Design Your World Conference

Several of the women associated with the Fashioning Circuits blog recently took their skills to the Design Your World Conference to teach young girls aged 10-12 how science can be fun. Specifically, with the coordination and leadership of Amy Pickup, we conducted a workshop about the LilyPad Arduino.

Figure 1. Computers for the conference; photo courtesy laurenvoneperphoto Flickr Stream

The computers were set up and ready to go when the 15 girls came in and we were ready to teach!  Amy lead a great discussion on the history of the LilyPad Arduino, then showed a video with some example projects, and went over all of the elements and add-ons for the LilyPad. Then it was on to the brainstorming session.

Each of the volunteers took a group of 2-3 girls and helped them come up with ideas and ways to use the LilyPad to create new clothing designs or functionality. It was really interesting to see what their young minds came up with.  Two themes that I picked up were dealing with fear of the dark, like a glowing teddy bear that turns off after a set amount of time,  and creating fun gimmicks to wear at school, like a backpack that blinks your name. Other ideas included glasses that would make a sound or light up if you lost them, and socks that would tell you when they are stinky.

Finally, it was time to get down to business and start coding! Each group had a computer, a LilyPad, an LED, some alligator clips to make connections, and directions on how to make it work. We started with attaching the LilyPad to the computer and then moved on to basic circuit completion. It was great to see how fast these girls learned!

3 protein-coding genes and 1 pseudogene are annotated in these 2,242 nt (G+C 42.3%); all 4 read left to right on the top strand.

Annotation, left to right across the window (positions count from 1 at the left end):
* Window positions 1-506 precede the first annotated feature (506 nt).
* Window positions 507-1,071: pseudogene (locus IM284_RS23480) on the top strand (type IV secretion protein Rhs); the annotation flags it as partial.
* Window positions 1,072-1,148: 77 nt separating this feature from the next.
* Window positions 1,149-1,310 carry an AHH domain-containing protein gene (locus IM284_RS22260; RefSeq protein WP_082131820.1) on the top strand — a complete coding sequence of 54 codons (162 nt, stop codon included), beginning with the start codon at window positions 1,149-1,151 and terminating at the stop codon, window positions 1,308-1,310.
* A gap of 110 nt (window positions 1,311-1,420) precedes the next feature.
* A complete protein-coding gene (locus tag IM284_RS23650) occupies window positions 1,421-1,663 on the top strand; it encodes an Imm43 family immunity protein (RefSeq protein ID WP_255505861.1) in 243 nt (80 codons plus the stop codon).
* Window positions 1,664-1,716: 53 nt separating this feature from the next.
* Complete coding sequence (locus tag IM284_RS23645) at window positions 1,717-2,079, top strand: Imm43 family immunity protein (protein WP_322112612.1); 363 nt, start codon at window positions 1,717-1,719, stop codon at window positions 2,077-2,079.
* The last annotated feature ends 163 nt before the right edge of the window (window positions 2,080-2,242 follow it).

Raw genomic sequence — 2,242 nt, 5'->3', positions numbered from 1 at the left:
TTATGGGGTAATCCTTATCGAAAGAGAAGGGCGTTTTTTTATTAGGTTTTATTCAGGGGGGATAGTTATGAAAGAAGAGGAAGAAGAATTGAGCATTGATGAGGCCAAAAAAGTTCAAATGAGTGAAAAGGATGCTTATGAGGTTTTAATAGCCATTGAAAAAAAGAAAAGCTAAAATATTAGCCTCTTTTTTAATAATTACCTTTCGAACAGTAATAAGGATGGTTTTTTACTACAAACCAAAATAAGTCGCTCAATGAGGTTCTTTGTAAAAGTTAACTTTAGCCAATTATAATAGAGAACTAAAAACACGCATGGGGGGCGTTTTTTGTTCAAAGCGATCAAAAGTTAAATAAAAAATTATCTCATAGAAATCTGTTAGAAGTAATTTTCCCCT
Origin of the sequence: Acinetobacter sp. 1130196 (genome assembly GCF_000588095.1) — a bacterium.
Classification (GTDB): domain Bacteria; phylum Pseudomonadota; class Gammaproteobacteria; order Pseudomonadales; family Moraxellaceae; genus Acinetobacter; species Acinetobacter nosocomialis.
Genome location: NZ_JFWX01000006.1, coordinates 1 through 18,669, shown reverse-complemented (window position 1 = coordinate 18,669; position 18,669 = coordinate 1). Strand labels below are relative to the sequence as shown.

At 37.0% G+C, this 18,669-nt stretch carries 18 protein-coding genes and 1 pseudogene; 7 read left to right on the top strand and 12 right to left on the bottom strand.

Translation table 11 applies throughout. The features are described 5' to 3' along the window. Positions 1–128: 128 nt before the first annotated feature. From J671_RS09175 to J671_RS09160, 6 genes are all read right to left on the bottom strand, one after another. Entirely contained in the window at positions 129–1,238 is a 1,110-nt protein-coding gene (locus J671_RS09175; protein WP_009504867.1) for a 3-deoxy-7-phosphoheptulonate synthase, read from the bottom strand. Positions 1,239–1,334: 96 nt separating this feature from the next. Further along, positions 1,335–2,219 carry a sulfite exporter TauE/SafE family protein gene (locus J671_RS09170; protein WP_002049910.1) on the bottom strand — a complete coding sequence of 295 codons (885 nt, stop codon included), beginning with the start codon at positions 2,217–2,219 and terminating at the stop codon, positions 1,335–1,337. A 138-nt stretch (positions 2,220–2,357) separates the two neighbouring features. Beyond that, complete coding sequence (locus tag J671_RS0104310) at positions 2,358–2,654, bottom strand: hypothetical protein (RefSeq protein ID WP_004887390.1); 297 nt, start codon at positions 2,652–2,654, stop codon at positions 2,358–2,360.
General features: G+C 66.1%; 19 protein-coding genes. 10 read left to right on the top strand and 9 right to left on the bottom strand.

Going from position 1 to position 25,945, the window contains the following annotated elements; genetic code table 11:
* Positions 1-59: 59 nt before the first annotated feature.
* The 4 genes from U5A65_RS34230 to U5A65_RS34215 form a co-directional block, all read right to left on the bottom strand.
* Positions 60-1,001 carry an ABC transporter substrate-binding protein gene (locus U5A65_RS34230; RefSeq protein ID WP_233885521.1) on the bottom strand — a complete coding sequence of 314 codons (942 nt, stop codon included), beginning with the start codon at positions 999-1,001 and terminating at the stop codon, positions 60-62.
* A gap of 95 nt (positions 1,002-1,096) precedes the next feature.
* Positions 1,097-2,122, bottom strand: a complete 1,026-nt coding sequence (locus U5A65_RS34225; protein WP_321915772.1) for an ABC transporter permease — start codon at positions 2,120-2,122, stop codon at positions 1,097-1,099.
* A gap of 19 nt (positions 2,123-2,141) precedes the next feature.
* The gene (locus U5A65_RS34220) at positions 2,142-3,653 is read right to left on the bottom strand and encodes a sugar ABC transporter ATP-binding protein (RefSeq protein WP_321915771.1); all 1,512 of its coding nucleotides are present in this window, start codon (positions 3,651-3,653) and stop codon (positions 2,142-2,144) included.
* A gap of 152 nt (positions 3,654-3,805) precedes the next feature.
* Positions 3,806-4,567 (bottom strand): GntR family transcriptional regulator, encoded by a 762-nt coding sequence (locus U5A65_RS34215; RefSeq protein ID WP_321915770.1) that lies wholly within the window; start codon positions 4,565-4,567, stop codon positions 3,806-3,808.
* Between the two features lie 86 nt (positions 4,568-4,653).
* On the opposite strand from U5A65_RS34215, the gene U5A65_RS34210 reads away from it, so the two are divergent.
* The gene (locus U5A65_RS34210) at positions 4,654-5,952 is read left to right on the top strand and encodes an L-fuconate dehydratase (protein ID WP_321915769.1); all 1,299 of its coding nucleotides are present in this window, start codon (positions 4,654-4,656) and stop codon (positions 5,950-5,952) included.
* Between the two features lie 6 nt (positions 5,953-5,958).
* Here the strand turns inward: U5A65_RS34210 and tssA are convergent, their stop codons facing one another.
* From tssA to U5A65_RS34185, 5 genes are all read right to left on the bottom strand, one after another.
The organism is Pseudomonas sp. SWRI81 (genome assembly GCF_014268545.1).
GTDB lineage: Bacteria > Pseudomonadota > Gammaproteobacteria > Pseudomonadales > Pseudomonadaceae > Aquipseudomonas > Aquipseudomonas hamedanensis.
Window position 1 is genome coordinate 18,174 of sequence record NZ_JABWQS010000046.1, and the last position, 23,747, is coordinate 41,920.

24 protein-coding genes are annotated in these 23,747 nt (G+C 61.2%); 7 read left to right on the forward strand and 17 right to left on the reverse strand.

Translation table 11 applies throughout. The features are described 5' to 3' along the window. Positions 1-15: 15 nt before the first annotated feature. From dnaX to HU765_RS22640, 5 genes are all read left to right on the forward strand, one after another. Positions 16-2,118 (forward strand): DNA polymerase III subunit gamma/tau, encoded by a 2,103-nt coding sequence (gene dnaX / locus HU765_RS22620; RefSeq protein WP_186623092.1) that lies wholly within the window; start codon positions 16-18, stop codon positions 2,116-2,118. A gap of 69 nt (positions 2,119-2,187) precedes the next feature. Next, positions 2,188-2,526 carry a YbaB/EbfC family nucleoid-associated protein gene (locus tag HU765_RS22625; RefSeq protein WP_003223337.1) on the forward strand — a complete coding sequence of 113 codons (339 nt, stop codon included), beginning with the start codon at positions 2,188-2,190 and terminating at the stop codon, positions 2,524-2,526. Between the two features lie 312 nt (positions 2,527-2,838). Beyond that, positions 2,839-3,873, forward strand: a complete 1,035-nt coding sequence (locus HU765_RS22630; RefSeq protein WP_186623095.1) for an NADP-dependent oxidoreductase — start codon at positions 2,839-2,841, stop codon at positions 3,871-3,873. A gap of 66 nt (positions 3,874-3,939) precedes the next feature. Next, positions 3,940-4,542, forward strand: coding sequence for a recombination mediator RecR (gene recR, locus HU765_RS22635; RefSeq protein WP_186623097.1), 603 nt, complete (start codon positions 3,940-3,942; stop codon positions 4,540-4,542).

Figure 2. Students using the computer; photo courtesy laurenvoneperphoto Flickr Stream

Once the LilyPad was attached, we exported the “Blink” sketch. Talk about excitement! It’s always fun to hear people’s first reaction to seeing that light blink for the first time. There’s something so magical about being able to program a piece of hardware and make it do what you want it to do!

Next, we decided to change the code, to help the girls learn how to change the defaults and think outside the box. Unfortunately, some of the computers were not sending out the revised code correctly, but we were able to share the computers that were.

Figure 3. Gadget kit for prototyping; photo courtesy laurenvoneperphoto Flickr Stream

I think the most popular part of the whole day was the take home kit, which included one LED, a battery, battery holder, and some thread. The Amy taught the girls how to attach the LEDs directly to the battery to make them light up, and they went to town!  That instant gratification of creating something with a closed circuit was key, in my opinion in teaching the girls to appreciate the simplicity and potential of electronic fashion.

Several girls asked how and where they could order the parts for the LilyPad Arduino, and talked about what they were going to make with them in the future. I really hope that those girls do order and play with the LilyPad to create their own projects at home. If even one of them becomes more interested in science, and technology, then the workshop was a success.

Learning about coding and engineering in a creative, girly, group activity hopefully helped these girls realize that science and math are not just for boys. Although it has become more acceptable in society for women to be smart, that has not translated over yet to science, math, and paychecks. Encouraging young girls to explore math and science through things they already love (crafting, fashion, blinking lights),  will hopefully translate into a more interest, and a more level playing field in those area for their generation.

Future related workshops and a summer camp are in the works to help teach young girls to appreciate coding and science through crafting.





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